When fall rolls around, the color orange suddenly seems to be dominating our spaces. From the parks with orange and yellow-colored trees to our porches and homes decorated with orange pumpkins and fall decor to even our refrigerators, orange-colored produce is a favorite for fall recipes.
Many people would agree that orange-colored produce is nice to look at; it adds brightness and flair to almost any dish. In addition, most people would be happy to know orange fruits and vegetables are packed with numerous nutrients that support a healthy immune system, help prevent disease, support a functioning metabolism, and even may help to slow cellular aging.
In this article, we explain what makes fruits and vegetables orange and how that component is the basis for many of the health-supporting properties of orange produce. We also list some of the nutrients commonly found in orange-colored produce and describe how they support your body‘s optimum health. Finally, we suggest several orange fruits and vegetables you can add to your diet seasonally.
Carotenoids: The Powerful Components That Make Fruits and Vegetables Orange
The pigments responsible for making many fruits and vegetables red, yellow, and orange are also responsible for many of the health-supporting properties.
Carotenoids are a group of phytonutrients, or chemicals made by plants. The most common carotenoids in Western diets are:
Some carotenoids are provitamin A carotenoids, meaning they are precursors of vitamin A (retinol) in the body. Vitamin A is essential for human growth and development early in life, normal immune system function, and vision development and maintenance.
Lutein and zeaxanthin are carotenoids that are not precursors to vitamin A, but they are selectively taken into the macula of the eye and help to support normal visual function.
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5 Ways Carotenoids Support Health and Prevent Disease
Potent Antioxidant Activity
In plants, carotenoids have powerful free-radical neutralizing activity. While the antioxidant activity of carotenoids is less clear, initial evidence suggests that carotenoid consumption may trigger similar antioxidant activity in humans through a chain reaction that helps to promote the upregulation of enzymes, the mediation of processes in the human body that have antioxidant and detoxifying activities.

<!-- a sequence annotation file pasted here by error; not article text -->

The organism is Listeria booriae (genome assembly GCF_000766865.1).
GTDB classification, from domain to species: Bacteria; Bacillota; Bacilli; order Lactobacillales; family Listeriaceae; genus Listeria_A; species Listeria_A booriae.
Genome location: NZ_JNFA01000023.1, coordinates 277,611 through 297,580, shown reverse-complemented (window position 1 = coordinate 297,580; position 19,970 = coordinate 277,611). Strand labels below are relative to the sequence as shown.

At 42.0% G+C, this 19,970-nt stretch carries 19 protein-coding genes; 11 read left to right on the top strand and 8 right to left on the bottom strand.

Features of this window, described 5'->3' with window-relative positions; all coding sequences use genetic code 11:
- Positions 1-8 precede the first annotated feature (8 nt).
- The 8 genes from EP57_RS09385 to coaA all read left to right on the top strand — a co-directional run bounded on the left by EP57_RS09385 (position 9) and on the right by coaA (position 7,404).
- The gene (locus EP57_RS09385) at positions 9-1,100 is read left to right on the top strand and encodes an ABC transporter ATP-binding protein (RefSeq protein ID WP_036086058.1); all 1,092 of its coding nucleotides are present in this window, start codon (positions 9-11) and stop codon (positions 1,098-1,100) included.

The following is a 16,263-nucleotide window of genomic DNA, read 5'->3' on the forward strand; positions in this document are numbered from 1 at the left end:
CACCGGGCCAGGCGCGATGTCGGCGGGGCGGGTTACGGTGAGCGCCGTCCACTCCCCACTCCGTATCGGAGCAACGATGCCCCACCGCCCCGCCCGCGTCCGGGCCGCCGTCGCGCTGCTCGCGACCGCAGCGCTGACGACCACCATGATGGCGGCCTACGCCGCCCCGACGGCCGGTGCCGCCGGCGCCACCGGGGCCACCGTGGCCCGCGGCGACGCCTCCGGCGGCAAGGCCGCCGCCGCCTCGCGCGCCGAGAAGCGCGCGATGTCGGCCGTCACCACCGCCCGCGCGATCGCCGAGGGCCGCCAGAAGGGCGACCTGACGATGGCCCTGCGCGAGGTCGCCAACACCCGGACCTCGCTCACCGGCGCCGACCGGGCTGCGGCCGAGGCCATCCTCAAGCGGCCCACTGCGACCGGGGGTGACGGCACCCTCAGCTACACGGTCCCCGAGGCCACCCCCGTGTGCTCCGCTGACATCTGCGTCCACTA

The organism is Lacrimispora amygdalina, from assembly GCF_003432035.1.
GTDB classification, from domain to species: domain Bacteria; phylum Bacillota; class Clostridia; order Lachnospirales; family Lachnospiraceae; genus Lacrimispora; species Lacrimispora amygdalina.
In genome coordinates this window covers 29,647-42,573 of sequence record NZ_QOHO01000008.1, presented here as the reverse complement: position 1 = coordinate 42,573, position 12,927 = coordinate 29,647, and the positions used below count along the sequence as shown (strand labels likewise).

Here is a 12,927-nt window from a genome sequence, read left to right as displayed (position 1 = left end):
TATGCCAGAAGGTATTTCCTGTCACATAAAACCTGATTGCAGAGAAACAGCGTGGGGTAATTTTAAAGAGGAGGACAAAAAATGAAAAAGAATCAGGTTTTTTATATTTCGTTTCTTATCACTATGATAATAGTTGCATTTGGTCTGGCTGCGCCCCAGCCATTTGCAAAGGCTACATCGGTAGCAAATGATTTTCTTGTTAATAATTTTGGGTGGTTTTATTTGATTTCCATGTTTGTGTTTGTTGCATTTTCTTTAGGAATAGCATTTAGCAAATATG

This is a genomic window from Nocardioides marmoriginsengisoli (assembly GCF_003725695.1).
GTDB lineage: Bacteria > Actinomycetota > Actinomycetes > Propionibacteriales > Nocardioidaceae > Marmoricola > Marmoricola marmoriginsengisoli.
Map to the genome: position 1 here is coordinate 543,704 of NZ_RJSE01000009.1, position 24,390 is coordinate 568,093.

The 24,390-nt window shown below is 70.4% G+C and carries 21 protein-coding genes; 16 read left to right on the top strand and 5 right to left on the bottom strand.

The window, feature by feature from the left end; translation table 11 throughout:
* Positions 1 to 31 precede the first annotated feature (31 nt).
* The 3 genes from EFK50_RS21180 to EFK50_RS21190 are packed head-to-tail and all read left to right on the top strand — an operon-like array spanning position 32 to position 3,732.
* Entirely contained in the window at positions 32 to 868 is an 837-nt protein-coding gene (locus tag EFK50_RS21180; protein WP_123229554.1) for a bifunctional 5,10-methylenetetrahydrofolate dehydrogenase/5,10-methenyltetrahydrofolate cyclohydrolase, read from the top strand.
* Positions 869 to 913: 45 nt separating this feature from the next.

While more studies are required to understand the mechanism of action of different carotenoids, current evidence suggests that the involvement of carotenoids in increasing antioxidant activity may help explain the anti-inflammatory and anticancer power of orange fruits and vegetables.
Supports Visual Health and May Prevent and Treat Age-Related Macular Degeneration
Carotenoids have a similar chemical structure that allows them to absorb light in a spectrum that is visible to the human eye. The carotenoids lutein, zeaxanthin, and meso-zeaxanthin efficiently absorb blue light. Blue light is of short wavelength, and when blue light reaches critical visual structures of the eye freely, it may cause light-induced oxidative damage.
Carotenoids in the macula of the eye (the center of the retina) can reduce up to 90% of the blue light that reaches the macula. The power of lutein and zeaxanthin in protecting visual integrity is so important that researchers have found supplementation with these carotenoids, in addition to the lutein and zeaxanthin obtained through the consumption of orange, yellow, and red vegetables, can help to improve contrast sensitivity and protect against visual fatigue.